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Underwater Cave in Madagascar Is Packed with 1,000 Year Old Fossils

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The subcontinent of Madagascar off southeastern Africa is hot spot of biodiversity, where plants and animals evolved differently than any place else in the world. When humans arrived some 2000 years ago mass extinctions followed. Now scientists have discovered a trove of fossils that could reveal a vanished ecology.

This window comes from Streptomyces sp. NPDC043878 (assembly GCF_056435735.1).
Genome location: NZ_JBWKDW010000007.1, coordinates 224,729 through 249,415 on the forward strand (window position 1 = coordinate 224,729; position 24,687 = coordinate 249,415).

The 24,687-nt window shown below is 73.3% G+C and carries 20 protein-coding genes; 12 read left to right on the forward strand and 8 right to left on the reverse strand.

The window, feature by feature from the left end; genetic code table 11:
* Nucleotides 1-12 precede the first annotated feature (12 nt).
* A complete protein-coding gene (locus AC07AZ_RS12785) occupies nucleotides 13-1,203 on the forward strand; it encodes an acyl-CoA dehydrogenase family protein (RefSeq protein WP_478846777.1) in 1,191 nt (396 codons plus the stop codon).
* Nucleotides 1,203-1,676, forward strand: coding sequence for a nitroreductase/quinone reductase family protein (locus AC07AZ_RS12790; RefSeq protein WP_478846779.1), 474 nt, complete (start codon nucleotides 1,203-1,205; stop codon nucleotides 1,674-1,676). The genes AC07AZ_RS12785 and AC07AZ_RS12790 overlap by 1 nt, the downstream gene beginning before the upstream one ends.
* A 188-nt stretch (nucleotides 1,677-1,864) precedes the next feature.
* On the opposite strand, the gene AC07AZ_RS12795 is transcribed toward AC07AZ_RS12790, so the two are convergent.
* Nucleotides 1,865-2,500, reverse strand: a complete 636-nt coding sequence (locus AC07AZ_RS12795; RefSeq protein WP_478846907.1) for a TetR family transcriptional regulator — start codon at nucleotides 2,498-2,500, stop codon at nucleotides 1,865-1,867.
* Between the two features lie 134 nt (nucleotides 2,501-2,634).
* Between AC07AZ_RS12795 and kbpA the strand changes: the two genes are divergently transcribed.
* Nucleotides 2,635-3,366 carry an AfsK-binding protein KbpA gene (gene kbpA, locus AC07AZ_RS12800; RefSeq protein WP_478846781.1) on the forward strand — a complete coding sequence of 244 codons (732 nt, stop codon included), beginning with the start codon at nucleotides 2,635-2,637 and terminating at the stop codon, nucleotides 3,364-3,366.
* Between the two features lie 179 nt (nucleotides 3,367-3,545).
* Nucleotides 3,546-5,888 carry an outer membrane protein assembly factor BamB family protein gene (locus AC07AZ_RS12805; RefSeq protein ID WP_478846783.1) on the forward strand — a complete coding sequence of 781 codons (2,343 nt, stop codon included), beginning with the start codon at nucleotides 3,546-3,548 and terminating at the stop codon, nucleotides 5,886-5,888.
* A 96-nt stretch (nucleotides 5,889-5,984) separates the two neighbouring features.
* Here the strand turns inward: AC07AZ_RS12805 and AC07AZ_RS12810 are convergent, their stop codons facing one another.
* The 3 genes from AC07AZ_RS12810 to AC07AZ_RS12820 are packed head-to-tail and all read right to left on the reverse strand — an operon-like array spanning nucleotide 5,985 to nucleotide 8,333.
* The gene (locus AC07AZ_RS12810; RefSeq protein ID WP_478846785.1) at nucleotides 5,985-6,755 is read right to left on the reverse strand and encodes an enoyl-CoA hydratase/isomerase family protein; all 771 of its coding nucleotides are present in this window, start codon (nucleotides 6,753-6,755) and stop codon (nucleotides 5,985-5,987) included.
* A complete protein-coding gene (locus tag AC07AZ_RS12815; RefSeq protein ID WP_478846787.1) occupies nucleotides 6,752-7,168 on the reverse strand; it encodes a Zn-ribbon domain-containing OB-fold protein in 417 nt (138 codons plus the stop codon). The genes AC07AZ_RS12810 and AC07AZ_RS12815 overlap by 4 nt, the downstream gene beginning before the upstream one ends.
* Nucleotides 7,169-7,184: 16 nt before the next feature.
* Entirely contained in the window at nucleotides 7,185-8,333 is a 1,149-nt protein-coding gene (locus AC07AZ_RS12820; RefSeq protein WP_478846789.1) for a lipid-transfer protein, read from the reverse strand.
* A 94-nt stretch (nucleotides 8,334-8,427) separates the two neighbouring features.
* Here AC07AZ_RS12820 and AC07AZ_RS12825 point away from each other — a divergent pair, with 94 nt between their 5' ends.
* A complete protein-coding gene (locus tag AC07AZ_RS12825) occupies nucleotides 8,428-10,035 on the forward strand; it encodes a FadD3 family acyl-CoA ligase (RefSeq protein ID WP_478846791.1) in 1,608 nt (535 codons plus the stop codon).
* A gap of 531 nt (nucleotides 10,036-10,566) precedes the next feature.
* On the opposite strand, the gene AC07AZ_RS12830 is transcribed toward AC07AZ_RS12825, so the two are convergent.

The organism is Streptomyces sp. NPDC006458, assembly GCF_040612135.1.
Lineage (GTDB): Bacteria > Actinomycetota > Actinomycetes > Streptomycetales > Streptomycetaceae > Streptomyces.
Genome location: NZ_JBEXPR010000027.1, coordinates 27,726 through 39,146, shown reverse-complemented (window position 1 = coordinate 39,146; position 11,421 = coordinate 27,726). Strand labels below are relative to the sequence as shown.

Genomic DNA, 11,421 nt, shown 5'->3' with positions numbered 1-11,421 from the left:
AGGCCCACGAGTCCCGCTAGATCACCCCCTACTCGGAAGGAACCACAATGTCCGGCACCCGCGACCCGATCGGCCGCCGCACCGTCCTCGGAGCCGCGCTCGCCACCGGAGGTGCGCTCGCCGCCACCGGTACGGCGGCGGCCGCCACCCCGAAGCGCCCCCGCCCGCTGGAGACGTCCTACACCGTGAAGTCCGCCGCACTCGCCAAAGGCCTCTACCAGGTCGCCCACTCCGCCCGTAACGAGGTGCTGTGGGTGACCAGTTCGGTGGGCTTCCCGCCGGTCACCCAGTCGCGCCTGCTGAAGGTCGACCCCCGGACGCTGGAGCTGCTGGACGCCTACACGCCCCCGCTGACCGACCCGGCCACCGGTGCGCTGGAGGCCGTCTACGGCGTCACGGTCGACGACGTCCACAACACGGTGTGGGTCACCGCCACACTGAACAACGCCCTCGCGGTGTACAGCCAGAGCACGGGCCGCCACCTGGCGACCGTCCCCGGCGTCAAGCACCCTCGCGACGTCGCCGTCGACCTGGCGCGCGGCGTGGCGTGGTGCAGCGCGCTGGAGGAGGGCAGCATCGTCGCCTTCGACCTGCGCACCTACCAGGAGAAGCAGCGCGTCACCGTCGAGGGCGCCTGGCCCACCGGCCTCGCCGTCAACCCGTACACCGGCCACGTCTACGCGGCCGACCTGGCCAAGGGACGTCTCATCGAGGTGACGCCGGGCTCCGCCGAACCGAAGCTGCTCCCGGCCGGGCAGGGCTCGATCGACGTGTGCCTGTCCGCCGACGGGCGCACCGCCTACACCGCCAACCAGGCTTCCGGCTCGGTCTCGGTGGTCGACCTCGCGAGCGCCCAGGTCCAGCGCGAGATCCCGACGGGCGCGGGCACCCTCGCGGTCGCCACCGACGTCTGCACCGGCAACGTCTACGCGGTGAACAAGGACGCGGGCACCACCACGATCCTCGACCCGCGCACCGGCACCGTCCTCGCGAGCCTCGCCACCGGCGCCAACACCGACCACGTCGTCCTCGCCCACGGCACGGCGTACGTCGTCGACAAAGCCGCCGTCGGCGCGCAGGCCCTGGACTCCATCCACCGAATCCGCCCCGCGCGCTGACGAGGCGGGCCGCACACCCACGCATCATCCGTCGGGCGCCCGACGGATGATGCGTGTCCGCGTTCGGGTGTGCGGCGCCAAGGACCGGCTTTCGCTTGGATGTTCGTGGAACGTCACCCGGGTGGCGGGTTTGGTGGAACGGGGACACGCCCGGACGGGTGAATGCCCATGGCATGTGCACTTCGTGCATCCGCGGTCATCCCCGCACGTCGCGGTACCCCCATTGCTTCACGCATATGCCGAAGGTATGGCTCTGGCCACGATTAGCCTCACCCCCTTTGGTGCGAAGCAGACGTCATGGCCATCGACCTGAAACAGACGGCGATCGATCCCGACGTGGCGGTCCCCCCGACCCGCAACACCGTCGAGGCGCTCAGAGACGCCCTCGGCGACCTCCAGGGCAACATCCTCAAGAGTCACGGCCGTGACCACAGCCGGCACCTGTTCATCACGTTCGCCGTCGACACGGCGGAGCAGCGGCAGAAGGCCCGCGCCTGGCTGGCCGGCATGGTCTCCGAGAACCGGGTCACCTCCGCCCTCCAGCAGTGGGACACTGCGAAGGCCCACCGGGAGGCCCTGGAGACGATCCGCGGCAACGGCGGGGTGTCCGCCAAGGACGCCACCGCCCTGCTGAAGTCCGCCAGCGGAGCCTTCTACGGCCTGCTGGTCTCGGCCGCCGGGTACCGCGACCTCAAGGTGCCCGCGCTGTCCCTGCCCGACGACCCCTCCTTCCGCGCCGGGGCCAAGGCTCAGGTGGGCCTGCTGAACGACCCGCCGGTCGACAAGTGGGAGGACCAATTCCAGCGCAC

In a cave, 130 feet below the floor of the ocean off Madagascar, scientists have found hundreds of bones of extinct animals -- lemurs the size of gorillas and elephant birds. Science writer Brian Switek blogs about fossils at National Geographic. He's also author of My Beloved Brontosaurus: On the Road with Old Bones, New Science and Our Favorite Dinosaurs.

Credits

Guest:
Brian Switek - National Geographic - @Laelaps

Host:
Warren Olney

Producers:
Benjamin Gottlieb, Gideon Brower, Sonya Geis